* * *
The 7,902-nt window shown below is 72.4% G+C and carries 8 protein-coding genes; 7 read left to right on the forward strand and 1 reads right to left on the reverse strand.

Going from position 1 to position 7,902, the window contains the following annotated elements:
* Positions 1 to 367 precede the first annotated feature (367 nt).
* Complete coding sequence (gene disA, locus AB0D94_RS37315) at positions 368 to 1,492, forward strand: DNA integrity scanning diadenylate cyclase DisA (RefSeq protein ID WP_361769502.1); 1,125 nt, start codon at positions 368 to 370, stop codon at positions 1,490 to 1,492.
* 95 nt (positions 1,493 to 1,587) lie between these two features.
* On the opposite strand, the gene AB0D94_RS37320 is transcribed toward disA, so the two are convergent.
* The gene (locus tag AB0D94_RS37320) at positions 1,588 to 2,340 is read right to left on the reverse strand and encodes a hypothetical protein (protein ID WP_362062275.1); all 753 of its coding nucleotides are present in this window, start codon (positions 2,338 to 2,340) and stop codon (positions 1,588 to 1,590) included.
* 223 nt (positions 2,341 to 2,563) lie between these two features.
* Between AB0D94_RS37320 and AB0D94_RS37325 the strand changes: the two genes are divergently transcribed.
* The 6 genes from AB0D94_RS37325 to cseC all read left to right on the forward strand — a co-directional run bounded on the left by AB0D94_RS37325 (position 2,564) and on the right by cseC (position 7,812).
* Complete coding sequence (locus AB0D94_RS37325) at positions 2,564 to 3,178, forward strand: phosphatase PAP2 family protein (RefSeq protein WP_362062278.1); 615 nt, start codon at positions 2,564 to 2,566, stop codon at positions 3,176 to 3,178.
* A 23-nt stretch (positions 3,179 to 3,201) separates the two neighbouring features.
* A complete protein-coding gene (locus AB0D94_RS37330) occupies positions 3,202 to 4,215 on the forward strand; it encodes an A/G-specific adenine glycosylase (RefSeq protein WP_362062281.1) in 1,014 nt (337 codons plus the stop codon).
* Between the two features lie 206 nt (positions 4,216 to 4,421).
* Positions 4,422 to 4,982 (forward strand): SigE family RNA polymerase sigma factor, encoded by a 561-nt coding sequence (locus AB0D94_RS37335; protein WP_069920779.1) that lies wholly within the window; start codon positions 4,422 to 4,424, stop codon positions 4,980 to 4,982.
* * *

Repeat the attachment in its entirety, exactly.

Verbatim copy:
The 7,902-nt window shown below is 72.4% G+C and carries 8 protein-coding genes; 7 read left to right on the forward strand and 1 reads right to left on the reverse strand.

Going from position 1 to position 7,902, the window contains the following annotated elements:
* Positions 1 to 367 precede the first annotated feature (367 nt).
* Complete coding sequence (gene disA, locus AB0D94_RS37315) at positions 368 to 1,492, forward strand: DNA integrity scanning diadenylate cyclase DisA (RefSeq protein ID WP_361769502.1); 1,125 nt, start codon at positions 368 to 370, stop codon at positions 1,490 to 1,492.
* 95 nt (positions 1,493 to 1,587) lie between these two features.
* On the opposite strand, the gene AB0D94_RS37320 is transcribed toward disA, so the two are convergent.
* The gene (locus tag AB0D94_RS37320) at positions 1,588 to 2,340 is read right to left on the reverse strand and encodes a hypothetical protein (protein ID WP_362062275.1); all 753 of its coding nucleotides are present in this window, start codon (positions 2,338 to 2,340) and stop codon (positions 1,588 to 1,590) included.
* 223 nt (positions 2,341 to 2,563) lie between these two features.
* Between AB0D94_RS37320 and AB0D94_RS37325 the strand changes: the two genes are divergently transcribed.
* The 6 genes from AB0D94_RS37325 to cseC all read left to right on the forward strand — a co-directional run bounded on the left by AB0D94_RS37325 (position 2,564) and on the right by cseC (position 7,812).
* Complete coding sequence (locus AB0D94_RS37325) at positions 2,564 to 3,178, forward strand: phosphatase PAP2 family protein (RefSeq protein WP_362062278.1); 615 nt, start codon at positions 2,564 to 2,566, stop codon at positions 3,176 to 3,178.
* A 23-nt stretch (positions 3,179 to 3,201) separates the two neighbouring features.
* A complete protein-coding gene (locus AB0D94_RS37330) occupies positions 3,202 to 4,215 on the forward strand; it encodes an A/G-specific adenine glycosylase (RefSeq protein WP_362062281.1) in 1,014 nt (337 codons plus the stop codon).
* Between the two features lie 206 nt (positions 4,216 to 4,421).
* Positions 4,422 to 4,982 (forward strand): SigE family RNA polymerase sigma factor, encoded by a 561-nt coding sequence (locus AB0D94_RS37335; protein WP_069920779.1) that lies wholly within the window; start codon positions 4,422 to 4,424, stop codon positions 4,980 to 4,982.